Broadband wireless communication has many advantages over wired systems, such as ease in deployment, mobility, and lower installation cost. Channel diversity techniques relying on multiple parallel links have been used to improve the throughput and reliability of wireless channels. We are interested in systems consisting of independent parallel channels, possibly through the use of different technologies, creating a heterogeneous system. Each channel in these systems can have a different symbol rate and modulation scheme. In this work we propose an adaptive transmission technique to maximize the throughput of these noninterfering parallel channel systems. Our work is motivated by the potential advantages of hybrid free space optical (FSO)/radio frequency (RF) systems.

Due to the considerable demand for wireless throughput, radio frequency resources have become cluttered and thus expensive. Communicating over the optical domain, the so-called FSO channel, with its nearly boundless frequency spectrum, has been proposed as a viable alternative for high-speed “lastmile” connectivity. Weather conditions and scintillation can severely affect the FSO channel, and it is therefore wise to pair it with a parallel lower rate but reliable RF system, forming what is currently referred to as a FSO/RF hybrid communication system. Conventionally these systems only use the RF channel as a backup when the FSO channel is weak, having to switch between the two channels frequently depending on variations in the channel conditions. Though simple, this non-adaptive technique results in an ineffiCient use of resources, especially when significant fading occurs. Instead, we propose to adapt the symbol rates and modulations in a jointly-encoded FSO/RF hybrid system, where both the FSO and RF subsystems are simultaneously active.

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Fiber-optic Channel Characterization

This research pursues the characterization of multiuser optical communication systems to increase the performance, distance, and capacity of existing and future systems. The focus is on the physical layer - i.e., the actual single fiber links that connect the nodes of large. The intense demand for more data, voice, and video in and out of every home and office has led to multiuser systems that are typically broadband and high power, sometimes leading to severe linear and nonlinear degradation in the signal due to properties inherent to the fiber. Mastering these physical limitations can translate into a hundred to thousand fold increase in capacity of existing infrastructure, with a potential savings of billions of dollars.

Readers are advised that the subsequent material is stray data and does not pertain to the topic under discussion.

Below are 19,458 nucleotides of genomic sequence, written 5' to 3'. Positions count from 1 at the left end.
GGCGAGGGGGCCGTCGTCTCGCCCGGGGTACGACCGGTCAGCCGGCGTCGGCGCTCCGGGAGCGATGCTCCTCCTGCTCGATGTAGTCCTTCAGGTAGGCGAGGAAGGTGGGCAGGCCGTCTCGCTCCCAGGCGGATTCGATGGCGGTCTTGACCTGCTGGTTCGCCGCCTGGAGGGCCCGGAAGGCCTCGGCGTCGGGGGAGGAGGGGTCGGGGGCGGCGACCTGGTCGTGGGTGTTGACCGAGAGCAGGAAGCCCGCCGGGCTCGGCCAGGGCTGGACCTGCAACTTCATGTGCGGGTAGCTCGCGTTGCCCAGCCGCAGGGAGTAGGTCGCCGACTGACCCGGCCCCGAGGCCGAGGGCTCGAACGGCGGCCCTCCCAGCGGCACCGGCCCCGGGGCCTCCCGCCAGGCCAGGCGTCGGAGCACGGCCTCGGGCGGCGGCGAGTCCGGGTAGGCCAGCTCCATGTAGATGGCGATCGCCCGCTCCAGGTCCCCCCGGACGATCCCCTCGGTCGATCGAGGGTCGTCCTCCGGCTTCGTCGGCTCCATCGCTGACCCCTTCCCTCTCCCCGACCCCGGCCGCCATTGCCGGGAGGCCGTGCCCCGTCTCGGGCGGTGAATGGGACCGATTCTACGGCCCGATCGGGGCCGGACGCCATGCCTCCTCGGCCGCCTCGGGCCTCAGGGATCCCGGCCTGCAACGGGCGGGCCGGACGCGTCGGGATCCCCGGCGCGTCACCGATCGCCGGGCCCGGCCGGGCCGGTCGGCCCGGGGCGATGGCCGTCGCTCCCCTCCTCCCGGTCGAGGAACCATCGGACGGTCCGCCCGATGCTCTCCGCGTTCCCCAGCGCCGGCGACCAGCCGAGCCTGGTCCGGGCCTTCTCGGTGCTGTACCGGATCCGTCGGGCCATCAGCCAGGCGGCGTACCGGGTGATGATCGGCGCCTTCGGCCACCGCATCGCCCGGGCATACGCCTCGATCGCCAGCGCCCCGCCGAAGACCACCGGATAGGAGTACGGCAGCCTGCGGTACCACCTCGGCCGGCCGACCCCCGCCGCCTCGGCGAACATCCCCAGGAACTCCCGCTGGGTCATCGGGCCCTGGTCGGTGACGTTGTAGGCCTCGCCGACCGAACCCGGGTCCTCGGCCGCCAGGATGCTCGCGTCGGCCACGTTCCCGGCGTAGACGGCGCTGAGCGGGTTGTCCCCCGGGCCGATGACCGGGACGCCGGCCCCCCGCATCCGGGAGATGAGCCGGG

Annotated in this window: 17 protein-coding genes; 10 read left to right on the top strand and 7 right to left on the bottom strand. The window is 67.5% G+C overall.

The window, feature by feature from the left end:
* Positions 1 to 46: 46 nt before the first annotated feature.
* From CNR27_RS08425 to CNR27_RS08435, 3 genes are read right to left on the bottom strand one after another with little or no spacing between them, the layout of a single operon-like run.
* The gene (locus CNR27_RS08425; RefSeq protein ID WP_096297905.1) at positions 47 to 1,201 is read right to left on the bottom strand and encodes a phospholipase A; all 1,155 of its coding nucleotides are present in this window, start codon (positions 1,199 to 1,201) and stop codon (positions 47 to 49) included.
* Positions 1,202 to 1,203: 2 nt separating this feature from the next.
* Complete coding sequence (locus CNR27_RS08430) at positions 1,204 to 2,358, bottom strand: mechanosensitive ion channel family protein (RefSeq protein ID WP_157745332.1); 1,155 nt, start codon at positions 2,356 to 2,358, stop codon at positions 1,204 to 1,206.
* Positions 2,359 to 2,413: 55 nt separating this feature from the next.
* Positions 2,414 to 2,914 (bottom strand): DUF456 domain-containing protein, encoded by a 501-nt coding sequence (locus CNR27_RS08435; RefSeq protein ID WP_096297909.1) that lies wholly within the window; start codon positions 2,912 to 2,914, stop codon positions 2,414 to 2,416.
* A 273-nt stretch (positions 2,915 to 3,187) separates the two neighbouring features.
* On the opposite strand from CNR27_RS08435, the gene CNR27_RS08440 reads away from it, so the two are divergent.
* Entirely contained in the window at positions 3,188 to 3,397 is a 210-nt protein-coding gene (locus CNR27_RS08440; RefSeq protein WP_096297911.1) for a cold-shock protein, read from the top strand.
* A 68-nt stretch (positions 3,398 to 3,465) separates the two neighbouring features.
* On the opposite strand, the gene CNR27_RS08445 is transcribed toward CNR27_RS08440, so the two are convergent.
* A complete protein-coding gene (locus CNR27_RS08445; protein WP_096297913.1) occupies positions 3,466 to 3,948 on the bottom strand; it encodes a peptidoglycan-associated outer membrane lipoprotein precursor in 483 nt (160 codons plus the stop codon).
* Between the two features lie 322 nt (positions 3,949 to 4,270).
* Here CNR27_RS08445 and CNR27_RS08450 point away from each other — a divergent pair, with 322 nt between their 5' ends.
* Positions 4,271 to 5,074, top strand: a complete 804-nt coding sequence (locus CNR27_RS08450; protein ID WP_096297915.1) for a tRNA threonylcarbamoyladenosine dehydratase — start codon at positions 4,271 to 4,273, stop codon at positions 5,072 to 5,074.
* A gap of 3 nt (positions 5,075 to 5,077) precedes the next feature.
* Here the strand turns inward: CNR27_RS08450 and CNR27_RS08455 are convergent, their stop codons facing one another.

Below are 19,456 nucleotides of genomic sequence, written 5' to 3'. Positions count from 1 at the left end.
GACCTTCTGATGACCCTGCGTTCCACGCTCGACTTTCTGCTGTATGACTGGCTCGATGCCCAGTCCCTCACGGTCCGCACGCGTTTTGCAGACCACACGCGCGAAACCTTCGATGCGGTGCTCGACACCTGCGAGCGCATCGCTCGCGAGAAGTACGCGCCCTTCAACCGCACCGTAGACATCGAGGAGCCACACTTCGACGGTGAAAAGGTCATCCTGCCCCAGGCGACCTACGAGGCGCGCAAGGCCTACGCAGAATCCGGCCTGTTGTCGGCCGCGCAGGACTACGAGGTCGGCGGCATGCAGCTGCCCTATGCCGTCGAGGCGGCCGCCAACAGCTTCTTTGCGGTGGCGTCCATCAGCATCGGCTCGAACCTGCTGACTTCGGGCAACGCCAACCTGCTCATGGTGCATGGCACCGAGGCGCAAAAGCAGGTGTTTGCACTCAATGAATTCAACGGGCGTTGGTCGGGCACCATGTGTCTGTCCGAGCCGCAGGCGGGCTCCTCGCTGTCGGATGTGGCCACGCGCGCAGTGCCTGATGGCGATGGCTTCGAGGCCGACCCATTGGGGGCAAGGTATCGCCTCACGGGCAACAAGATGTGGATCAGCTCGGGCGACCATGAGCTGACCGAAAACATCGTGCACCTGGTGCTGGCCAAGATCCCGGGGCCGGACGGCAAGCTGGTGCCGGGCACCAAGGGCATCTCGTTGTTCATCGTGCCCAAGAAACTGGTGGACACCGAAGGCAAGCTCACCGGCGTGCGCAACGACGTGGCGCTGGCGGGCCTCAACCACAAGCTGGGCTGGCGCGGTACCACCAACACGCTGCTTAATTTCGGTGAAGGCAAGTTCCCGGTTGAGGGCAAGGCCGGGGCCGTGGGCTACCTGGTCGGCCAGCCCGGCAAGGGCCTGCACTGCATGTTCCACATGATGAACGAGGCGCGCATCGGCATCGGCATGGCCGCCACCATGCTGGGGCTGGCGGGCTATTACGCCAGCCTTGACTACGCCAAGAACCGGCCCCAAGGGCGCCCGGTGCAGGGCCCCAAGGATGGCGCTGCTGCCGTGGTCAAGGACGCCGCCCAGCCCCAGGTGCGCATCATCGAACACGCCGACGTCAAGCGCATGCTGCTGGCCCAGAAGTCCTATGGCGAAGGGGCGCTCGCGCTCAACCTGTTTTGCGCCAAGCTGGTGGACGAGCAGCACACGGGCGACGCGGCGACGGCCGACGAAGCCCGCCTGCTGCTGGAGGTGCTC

The goal of this research project is to identify, characterize, and combat signal degradation in fibers, and to use this information to design the highest capacity multiuser systems. While the physical properties of fibers have been broadly measured and defined, the proper design of fiber systems to optimize signal properties for communications has not been fully considered. A set of tools has been developed that provides a method of obtaining an analytical closed-form solution of a nonlinear differential equation describing the propagation of optical signals through silica fiber. The result is a Volterra model for the fiber which can be used to both quantify the signal degradation due to the fiber and to design algorithms and devices to combat this effect. The model is used to analyze the performance of optical TDMA, CDMA, and WDMA networks including realistic distortions such as intermodulation products, intersymbol interference, and multiple user interference.

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Signal Processing for Optical Communication systems

The dramatic increase in throughput demands from backbone transport data networks has propelled the development of all-optical wavelength-division-multiplexed (WDM) networks. As the capacity demands on these systems increase, the physical layer degradation becomes so severe that sophisticated signal processing techniques are necessary to maintain the quality of service. Channel nonlinearity differentiates multichannel fiber-optic systems from conventional wireline and wireless systems. Consequently, novel signal processing and communication theoretic approaches are required to design and analyze the channel; this research project addresses this need. As a consequence, WDM system designs are improved and the data throughput available to society though these networks is substantially increased.

This research develops a discrete time-wavelength nonlinear model for the WDM system and uses this model to design powerful signal processing techniques. Up to now, the WDM channel has been considered as a set of parallel channels, ignoring the cross-channel effects or modeling them simply as noise. Motivated by techniques that have been so successful in wireless communications, such as multiuser detection, MIMO processing, multichannel precoding, etc., this research develops algorithms to apply to the WDM fiber channel that can produce substantial capacity gains. A two-dimensional discrete-time polynomial model for a WDM system is formulated to account for intra-channel and inter-channel linear and nonlinear effects. Multichannel processing algorithms across time and wavelength for interference mitigation are designed and evaluated. Since nonlinear interference limits the performance of networks, constrained coding to diminish this interference is used to trade capacity for performance. In all-optical networks, crosstalk emanating from other lightpaths can limit performance. Employing idle lightpaths judiciously provides multiuser coding and path diversity (redundancy and memory) to the entire network.